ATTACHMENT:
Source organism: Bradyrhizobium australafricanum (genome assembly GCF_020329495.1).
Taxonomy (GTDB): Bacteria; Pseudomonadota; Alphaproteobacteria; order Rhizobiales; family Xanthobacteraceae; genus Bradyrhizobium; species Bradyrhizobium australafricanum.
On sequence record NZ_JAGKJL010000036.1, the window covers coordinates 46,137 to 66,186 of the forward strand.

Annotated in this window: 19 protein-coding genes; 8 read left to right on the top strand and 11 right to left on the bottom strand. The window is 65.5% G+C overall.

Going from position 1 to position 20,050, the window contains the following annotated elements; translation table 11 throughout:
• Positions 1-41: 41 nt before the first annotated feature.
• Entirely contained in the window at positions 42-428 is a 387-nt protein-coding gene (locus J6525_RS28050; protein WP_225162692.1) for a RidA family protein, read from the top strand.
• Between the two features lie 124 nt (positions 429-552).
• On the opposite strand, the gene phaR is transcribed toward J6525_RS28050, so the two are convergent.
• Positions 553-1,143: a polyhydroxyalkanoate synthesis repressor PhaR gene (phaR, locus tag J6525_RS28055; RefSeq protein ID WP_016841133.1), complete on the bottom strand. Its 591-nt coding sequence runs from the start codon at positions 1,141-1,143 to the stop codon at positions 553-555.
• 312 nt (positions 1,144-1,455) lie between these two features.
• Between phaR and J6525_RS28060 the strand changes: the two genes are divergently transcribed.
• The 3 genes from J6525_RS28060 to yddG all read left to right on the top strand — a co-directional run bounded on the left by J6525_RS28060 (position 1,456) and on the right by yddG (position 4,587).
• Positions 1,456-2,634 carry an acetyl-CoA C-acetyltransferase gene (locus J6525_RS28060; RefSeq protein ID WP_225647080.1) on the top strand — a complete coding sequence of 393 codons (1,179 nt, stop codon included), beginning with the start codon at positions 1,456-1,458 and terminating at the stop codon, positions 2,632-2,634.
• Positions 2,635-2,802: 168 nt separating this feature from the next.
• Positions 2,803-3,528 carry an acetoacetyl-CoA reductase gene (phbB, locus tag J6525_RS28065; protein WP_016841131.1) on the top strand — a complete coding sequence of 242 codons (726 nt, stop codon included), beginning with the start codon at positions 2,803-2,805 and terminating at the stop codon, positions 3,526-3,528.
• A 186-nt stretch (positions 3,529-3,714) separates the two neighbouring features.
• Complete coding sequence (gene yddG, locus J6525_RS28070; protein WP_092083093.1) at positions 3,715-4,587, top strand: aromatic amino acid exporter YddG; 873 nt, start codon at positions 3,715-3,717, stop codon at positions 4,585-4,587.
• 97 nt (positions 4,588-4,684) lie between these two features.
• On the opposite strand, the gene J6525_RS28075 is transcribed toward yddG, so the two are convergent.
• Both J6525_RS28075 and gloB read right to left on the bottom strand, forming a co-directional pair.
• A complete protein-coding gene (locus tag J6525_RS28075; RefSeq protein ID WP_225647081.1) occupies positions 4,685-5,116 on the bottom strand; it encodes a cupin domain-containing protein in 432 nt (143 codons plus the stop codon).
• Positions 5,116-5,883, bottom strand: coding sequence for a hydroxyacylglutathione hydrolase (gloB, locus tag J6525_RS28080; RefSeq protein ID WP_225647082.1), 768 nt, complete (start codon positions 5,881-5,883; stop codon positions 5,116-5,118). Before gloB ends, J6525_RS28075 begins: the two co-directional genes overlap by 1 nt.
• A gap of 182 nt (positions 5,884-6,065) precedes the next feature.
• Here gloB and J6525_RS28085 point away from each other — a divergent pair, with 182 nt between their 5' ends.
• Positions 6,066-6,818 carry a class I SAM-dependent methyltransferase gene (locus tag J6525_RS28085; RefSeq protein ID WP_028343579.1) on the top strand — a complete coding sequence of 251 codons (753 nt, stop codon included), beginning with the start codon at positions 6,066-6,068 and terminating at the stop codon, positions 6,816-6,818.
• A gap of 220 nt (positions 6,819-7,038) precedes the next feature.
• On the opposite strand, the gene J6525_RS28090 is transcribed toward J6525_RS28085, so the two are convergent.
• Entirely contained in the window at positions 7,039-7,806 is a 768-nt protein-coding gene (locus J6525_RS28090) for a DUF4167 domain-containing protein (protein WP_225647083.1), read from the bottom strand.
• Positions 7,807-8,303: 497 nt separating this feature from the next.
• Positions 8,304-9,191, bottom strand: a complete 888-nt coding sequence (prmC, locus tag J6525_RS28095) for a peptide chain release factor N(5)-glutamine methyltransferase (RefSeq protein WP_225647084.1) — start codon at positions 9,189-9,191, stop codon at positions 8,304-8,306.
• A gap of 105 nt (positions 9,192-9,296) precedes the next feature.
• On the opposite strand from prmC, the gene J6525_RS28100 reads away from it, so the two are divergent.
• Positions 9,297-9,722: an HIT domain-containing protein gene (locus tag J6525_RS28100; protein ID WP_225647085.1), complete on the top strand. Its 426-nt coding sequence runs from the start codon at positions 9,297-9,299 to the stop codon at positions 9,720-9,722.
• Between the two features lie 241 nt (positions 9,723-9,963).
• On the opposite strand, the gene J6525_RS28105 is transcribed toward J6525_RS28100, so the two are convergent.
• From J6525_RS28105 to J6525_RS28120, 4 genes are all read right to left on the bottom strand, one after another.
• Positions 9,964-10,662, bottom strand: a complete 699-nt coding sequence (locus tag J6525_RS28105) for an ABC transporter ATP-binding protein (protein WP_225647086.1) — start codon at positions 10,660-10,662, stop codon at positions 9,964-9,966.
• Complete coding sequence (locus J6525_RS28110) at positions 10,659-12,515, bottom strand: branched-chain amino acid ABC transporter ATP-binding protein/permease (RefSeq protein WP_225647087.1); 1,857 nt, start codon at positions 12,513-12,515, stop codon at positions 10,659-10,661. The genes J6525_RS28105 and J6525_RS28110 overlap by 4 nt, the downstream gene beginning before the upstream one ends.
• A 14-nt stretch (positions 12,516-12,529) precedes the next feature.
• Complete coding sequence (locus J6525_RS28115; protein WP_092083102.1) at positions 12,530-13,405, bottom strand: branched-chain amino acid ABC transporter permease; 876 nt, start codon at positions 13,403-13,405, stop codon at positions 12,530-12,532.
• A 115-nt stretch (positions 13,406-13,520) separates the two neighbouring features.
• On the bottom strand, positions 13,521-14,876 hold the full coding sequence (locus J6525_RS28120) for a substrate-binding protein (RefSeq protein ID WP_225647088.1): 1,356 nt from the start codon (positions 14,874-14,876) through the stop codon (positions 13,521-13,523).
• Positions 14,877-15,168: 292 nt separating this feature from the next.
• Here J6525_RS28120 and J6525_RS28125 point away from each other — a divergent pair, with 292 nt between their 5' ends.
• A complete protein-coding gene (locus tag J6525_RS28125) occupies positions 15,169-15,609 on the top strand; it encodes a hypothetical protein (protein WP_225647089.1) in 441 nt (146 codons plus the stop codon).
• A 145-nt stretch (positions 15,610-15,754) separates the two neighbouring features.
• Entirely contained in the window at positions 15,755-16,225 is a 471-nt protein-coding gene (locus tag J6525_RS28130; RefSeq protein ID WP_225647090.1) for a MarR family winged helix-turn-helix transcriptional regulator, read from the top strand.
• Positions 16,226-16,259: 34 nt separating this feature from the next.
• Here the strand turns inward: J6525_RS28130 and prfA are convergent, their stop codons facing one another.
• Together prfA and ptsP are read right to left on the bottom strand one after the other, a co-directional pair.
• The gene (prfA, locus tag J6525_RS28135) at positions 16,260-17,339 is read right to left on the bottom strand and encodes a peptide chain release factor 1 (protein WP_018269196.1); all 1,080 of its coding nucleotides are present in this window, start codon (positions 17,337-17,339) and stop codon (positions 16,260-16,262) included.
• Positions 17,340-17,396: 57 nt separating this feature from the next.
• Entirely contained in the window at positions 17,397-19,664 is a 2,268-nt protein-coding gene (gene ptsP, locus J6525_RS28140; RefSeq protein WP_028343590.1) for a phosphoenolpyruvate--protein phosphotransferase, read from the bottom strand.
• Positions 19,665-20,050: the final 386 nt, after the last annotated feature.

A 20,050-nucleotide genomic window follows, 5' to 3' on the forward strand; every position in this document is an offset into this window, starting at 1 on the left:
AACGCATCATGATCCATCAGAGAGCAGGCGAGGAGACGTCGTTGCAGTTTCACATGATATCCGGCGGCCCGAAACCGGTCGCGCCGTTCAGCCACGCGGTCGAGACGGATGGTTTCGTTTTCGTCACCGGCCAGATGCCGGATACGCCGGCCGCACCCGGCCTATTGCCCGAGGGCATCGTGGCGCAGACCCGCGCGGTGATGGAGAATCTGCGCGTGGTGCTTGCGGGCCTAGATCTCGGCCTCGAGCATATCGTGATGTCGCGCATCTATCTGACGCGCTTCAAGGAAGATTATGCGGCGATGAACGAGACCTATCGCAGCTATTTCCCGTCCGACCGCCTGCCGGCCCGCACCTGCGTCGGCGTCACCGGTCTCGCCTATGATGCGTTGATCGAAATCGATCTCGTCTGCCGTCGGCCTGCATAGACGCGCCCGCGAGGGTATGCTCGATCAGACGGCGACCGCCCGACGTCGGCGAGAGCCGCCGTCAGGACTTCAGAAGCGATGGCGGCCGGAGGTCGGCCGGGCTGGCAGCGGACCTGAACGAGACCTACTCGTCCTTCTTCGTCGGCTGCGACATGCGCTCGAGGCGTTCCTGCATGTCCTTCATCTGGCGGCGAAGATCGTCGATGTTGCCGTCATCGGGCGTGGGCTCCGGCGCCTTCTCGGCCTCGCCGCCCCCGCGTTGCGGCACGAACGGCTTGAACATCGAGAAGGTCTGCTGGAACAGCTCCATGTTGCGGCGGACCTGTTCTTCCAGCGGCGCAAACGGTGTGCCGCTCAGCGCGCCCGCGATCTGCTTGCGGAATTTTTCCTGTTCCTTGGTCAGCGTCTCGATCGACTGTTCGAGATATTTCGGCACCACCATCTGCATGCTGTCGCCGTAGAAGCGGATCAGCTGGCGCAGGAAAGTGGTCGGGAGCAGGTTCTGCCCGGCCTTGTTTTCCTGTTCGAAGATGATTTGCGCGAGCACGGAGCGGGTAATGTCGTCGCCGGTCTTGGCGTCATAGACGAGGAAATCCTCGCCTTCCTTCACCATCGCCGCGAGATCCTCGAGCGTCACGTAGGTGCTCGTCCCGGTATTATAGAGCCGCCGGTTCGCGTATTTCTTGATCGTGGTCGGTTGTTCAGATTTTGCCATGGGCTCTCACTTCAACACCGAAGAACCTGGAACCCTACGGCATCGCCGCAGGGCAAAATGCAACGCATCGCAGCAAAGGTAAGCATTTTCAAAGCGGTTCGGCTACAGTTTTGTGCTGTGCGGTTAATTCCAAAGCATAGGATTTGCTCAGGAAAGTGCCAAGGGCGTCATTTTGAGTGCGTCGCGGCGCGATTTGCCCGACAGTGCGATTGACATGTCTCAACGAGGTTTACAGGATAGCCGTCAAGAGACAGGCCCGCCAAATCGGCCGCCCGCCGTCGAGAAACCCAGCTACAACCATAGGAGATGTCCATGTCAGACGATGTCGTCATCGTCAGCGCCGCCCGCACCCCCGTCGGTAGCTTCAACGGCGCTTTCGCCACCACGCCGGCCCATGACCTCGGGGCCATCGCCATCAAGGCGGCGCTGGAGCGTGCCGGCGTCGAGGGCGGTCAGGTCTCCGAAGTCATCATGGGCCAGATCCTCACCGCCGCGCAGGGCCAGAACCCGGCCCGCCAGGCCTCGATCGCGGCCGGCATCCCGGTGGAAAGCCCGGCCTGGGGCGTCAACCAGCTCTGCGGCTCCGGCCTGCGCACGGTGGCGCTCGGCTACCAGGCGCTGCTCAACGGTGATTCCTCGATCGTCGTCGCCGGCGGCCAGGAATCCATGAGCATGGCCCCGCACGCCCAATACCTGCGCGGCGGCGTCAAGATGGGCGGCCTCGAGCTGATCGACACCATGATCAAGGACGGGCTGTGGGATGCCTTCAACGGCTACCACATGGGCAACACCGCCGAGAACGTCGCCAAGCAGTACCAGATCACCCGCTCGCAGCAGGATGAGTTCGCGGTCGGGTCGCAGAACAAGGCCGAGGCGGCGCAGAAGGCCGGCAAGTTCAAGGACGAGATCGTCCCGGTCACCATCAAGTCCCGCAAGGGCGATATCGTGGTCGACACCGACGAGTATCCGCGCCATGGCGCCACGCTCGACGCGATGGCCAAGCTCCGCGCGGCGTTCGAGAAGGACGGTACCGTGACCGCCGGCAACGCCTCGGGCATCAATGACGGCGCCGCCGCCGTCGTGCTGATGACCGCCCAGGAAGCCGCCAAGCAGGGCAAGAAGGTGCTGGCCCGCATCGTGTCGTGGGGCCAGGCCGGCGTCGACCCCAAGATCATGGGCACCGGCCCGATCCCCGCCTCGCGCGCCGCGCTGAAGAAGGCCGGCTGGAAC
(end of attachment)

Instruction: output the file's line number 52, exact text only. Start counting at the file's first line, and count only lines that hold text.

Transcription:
• The gene (prfA, locus tag J6525_RS28135) at positions 16,260-17,339 is read right to left on the bottom strand and encodes a peptide chain release factor 1 (protein WP_018269196.1); all 1,080 of its coding nucleotides are present in this window, start codon (positions 17,337-17,339) and stop codon (positions 16,260-16,262) included.